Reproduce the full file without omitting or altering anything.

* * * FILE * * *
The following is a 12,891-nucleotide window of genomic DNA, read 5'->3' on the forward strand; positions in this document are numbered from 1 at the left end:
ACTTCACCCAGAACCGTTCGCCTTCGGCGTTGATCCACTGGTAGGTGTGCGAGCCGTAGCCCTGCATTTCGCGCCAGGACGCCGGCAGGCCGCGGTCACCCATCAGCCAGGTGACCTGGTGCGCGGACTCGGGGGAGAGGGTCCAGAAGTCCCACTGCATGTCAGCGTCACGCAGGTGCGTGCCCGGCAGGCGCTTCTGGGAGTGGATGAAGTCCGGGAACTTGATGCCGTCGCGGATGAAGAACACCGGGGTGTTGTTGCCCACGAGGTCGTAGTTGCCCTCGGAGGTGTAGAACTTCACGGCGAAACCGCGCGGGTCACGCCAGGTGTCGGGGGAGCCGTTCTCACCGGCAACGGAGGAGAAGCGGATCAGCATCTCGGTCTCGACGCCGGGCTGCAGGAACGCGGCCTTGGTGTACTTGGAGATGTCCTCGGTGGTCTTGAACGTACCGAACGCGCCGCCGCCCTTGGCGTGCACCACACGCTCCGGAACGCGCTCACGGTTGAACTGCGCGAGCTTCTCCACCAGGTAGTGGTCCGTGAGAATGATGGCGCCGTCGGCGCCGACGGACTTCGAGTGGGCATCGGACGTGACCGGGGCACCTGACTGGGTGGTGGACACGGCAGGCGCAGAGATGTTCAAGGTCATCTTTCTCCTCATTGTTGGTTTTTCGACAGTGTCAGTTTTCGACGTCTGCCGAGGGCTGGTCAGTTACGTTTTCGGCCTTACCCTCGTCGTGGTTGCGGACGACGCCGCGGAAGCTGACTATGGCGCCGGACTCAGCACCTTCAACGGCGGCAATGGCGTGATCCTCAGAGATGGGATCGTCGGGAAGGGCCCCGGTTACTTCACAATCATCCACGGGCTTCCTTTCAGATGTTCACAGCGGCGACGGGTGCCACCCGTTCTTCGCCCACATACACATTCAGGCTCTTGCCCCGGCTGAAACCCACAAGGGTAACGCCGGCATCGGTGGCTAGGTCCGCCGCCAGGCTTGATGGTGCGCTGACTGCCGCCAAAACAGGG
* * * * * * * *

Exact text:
The following is a 12,891-nucleotide window of genomic DNA, read 5'->3' on the forward strand; positions in this document are numbered from 1 at the left end:
ACTTCACCCAGAACCGTTCGCCTTCGGCGTTGATCCACTGGTAGGTGTGCGAGCCGTAGCCCTGCATTTCGCGCCAGGACGCCGGCAGGCCGCGGTCACCCATCAGCCAGGTGACCTGGTGCGCGGACTCGGGGGAGAGGGTCCAGAAGTCCCACTGCATGTCAGCGTCACGCAGGTGCGTGCCCGGCAGGCGCTTCTGGGAGTGGATGAAGTCCGGGAACTTGATGCCGTCGCGGATGAAGAACACCGGGGTGTTGTTGCCCACGAGGTCGTAGTTGCCCTCGGAGGTGTAGAACTTCACGGCGAAACCGCGCGGGTCACGCCAGGTGTCGGGGGAGCCGTTCTCACCGGCAACGGAGGAGAAGCGGATCAGCATCTCGGTCTCGACGCCGGGCTGCAGGAACGCGGCCTTGGTGTACTTGGAGATGTCCTCGGTGGTCTTGAACGTACCGAACGCGCCGCCGCCCTTGGCGTGCACCACACGCTCCGGAACGCGCTCACGGTTGAACTGCGCGAGCTTCTCCACCAGGTAGTGGTCCGTGAGAATGATGGCGCCGTCGGCGCCGACGGACTTCGAGTGGGCATCGGACGTGACCGGGGCACCTGACTGGGTGGTGGACACGGCAGGCGCAGAGATGTTCAAGGTCATCTTTCTCCTCATTGTTGGTTTTTCGACAGTGTCAGTTTTCGACGTCTGCCGAGGGCTGGTCAGTTACGTTTTCGGCCTTACCCTCGTCGTGGTTGCGGACGACGCCGCGGAAGCTGACTATGGCGCCGGACTCAGCACCTTCAACGGCGGCAATGGCGTGATCCTCAGAGATGGGATCGTCGGGAAGGGCCCCGGTTACTTCACAATCATCCACGGGCTTCCTTTCAGATGTTCACAGCGGCGACGGGTGCCACCCGTTCTTCGCCCACATACACATTCAGGCTCTTGCCCCGGCTGAAACCCACAAGGGTAACGCCGGCATCGGTGGCTAGGTCCGCCGCCAGGCTTGATGGTGCGCTGACTGCCGCCAAAACAGGG